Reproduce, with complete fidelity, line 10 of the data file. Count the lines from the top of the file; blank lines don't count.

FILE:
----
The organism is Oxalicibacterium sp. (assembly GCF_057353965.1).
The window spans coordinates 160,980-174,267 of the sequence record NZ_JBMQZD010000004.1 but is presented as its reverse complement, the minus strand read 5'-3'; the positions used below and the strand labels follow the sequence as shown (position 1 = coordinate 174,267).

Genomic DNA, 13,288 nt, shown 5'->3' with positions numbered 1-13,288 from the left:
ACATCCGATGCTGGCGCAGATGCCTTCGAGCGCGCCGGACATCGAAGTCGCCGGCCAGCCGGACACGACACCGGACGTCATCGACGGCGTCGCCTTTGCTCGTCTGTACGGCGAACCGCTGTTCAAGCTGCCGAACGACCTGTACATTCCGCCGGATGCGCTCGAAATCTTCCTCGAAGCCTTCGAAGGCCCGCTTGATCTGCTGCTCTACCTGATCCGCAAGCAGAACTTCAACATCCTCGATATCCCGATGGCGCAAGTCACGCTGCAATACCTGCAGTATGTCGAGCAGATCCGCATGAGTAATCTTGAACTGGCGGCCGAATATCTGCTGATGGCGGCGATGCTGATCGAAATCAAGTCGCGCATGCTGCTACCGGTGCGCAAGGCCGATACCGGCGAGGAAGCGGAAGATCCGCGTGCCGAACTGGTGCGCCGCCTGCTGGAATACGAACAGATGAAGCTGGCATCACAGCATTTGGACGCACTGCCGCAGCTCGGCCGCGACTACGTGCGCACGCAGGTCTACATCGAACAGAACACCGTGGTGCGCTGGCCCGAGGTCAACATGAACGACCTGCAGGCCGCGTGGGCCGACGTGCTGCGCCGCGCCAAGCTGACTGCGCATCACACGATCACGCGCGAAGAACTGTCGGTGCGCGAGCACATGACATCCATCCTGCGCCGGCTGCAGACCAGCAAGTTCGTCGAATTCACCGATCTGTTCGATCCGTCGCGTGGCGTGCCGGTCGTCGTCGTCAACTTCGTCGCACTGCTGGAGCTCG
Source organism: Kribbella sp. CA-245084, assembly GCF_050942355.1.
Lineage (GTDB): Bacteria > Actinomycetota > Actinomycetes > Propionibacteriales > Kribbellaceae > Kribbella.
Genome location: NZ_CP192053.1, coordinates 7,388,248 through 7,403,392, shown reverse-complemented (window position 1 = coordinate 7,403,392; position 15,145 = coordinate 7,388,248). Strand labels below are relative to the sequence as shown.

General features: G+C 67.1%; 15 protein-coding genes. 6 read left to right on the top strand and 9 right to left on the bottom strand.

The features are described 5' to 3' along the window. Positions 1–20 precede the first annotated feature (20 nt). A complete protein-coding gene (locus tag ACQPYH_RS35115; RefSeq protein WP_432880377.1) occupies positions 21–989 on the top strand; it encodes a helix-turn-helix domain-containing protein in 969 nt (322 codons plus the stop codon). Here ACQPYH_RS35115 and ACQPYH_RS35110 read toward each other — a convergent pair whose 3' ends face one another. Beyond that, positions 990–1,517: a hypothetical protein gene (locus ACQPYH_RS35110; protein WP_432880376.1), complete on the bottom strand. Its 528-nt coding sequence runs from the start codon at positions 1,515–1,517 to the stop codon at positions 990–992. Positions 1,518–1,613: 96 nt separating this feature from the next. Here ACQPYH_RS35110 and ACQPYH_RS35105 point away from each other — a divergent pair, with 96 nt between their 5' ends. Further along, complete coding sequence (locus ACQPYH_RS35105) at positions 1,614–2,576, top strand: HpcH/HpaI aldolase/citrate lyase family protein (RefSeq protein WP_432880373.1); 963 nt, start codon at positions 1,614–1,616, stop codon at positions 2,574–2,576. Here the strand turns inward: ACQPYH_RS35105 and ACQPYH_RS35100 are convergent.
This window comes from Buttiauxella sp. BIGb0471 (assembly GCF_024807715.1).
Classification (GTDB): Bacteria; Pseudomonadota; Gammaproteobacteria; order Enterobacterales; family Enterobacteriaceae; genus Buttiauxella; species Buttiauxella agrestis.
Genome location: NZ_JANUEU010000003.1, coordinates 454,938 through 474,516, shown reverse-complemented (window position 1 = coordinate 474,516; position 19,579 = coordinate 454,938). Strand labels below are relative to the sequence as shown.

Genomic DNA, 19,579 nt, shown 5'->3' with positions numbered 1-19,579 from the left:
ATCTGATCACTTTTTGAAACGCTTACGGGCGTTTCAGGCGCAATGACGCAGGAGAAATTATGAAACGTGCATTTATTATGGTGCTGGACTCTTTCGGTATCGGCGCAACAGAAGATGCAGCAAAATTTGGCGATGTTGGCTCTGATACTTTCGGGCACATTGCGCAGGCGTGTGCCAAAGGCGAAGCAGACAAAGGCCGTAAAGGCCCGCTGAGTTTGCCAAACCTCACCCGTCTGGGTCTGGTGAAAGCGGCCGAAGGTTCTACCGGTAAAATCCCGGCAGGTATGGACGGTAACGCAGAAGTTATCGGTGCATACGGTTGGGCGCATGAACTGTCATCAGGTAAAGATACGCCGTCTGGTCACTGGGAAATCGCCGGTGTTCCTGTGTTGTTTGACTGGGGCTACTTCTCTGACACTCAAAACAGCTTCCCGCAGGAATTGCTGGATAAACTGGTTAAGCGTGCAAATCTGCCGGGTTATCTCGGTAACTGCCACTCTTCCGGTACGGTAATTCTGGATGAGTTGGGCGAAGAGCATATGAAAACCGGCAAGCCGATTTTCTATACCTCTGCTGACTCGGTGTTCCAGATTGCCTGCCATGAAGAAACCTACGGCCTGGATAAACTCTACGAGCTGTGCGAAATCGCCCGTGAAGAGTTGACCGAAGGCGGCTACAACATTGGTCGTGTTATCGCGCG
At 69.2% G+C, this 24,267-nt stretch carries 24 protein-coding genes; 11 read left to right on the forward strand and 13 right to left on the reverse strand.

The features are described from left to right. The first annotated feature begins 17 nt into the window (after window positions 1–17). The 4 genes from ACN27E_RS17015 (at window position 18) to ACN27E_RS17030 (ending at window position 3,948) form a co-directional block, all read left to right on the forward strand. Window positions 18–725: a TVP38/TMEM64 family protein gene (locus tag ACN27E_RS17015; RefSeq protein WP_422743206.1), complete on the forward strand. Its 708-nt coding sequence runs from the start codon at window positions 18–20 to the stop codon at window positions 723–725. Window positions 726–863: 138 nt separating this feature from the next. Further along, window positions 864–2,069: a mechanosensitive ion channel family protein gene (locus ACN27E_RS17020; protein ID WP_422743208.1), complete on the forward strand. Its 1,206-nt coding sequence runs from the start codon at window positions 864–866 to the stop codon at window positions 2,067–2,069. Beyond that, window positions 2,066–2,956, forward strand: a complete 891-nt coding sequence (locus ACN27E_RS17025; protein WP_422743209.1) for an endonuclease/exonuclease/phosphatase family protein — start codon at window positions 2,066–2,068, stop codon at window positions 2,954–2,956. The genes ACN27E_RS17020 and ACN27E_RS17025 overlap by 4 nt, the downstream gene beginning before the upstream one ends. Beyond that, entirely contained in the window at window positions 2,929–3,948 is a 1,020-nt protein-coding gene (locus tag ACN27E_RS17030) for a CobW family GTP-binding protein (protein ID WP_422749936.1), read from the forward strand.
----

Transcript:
This window comes from Buttiauxella sp. BIGb0471 (assembly GCF_024807715.1).